Crude oil completed a volatile week on Friday with a 55 cent or 1.1% gain to settle at $49.58/barrel after employment data showed that the US economy added 209,000 new jobs during the month of July. For the week, the commodity was nearly flat, down 0.3%. Investors may have been rather disappointed with Wednesday's Petroleum Report which showed a -1.5 MMbbls crude oil inventory drawdown, just below the 5-year average of -2.4 MMbbl, but well-shy of recent draws which have exceeded -5 MMbbls/week. On the other hand, the domestic rig count continues to show signs of topping with the oil count losing one rig and falling to 765 active rigs, according to data from Baker Hughes. The count has been stuck in the 760s throughout the month of July and now into August. Overall, I feel neutral towards oil at these levels and would like to see a stronger pullback before adding a long position.


It was a trying week for my Oil & Natural Gas Portfolio due a weakness across the energy sector. The portfolio dropped each day of week and finished the week down -4.5%, reducing gains since May 1 to +7.7%. I made three trades on the week, with an emphasis on consolidation and risk management. Despite the forgettable week, I remain confident in my holdings and have no plans at this time to abandon my current strategy. For subscribers, see today's new Investing Commentary on my Portfolio Page HERE for more on my trading plan for the upcoming week. Click HERE for more on subscribing and supporting the site.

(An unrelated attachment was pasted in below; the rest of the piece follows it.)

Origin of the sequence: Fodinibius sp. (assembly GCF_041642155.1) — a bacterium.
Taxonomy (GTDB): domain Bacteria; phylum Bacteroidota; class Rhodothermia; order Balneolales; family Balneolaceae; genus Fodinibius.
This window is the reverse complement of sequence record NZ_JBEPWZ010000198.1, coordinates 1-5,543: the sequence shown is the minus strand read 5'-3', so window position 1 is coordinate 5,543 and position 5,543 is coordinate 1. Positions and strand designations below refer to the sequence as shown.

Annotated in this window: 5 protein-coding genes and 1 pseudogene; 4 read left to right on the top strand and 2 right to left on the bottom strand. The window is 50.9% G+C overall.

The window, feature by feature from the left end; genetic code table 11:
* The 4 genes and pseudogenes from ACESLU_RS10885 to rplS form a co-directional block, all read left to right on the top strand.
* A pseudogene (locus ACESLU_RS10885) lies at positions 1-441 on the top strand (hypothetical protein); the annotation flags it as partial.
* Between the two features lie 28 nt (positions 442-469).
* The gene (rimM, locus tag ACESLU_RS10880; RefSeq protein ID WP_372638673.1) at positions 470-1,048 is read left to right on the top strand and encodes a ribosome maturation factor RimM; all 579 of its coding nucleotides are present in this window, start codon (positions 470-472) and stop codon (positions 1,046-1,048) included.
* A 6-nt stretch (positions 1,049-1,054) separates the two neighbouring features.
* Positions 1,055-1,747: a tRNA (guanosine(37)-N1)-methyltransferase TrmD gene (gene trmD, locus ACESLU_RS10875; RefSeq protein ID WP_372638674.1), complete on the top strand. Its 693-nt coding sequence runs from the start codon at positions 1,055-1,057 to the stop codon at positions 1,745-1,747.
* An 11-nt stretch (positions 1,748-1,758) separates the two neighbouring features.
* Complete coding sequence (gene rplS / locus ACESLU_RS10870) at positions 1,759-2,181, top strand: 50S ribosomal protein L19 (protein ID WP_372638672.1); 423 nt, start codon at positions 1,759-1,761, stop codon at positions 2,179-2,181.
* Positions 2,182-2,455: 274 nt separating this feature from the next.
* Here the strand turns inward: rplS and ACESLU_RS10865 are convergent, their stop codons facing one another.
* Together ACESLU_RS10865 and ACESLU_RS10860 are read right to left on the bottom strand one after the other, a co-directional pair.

On Thursday, the EIA released its weekly Natural Gas Storage Report for July 22-28 and announced that natural gas inventories rose by +20 BCF, 2 BCF smaller than my +22 BCF projection and 24 BCF smaller than the 5-year average +44 BCF. Total storage levels rose to 3010 BCF while the storage surplus versus the 5-year average declined to +87 BCF or +3%, a new 5-month low. Through the first 18-weeks of the storage injection season, natural gas inventories have climbed by +961 BCF, more than 300 BCF less than the 5-year average +1269 BCF and the 3rd fewest in the last 22 years for the July 22-28 year period. For more on the storage report and seasonal injection data, please see my Current Inventories Page HERE. In its weekly natural gas supply & demand update, the EIA reported that natural gas production gained 0.2 BCF/day week-over-week to reach a new 2017-high at 72.2 BCF, up 1.3 BCF/day year-over-year. However, thanks to weak Canadian imports that, at 6.0 BCF/day, trail 2016 levels by 1.5 BCF and continued LNG export strength, temperature-independent supply/demand balance tightened for a third consecutive week to 1.8 BCF/day tight year-over-year, as shown in the Figure to the right. See more on my Natural Gas Supply & Demand Page HERE. Overall, I consider the report to be a bullish one, coming in well below the 5-year average with year-over-year temperature-independent market tightness persisting, even if the steady climb in natural gas production sends up some early red flags.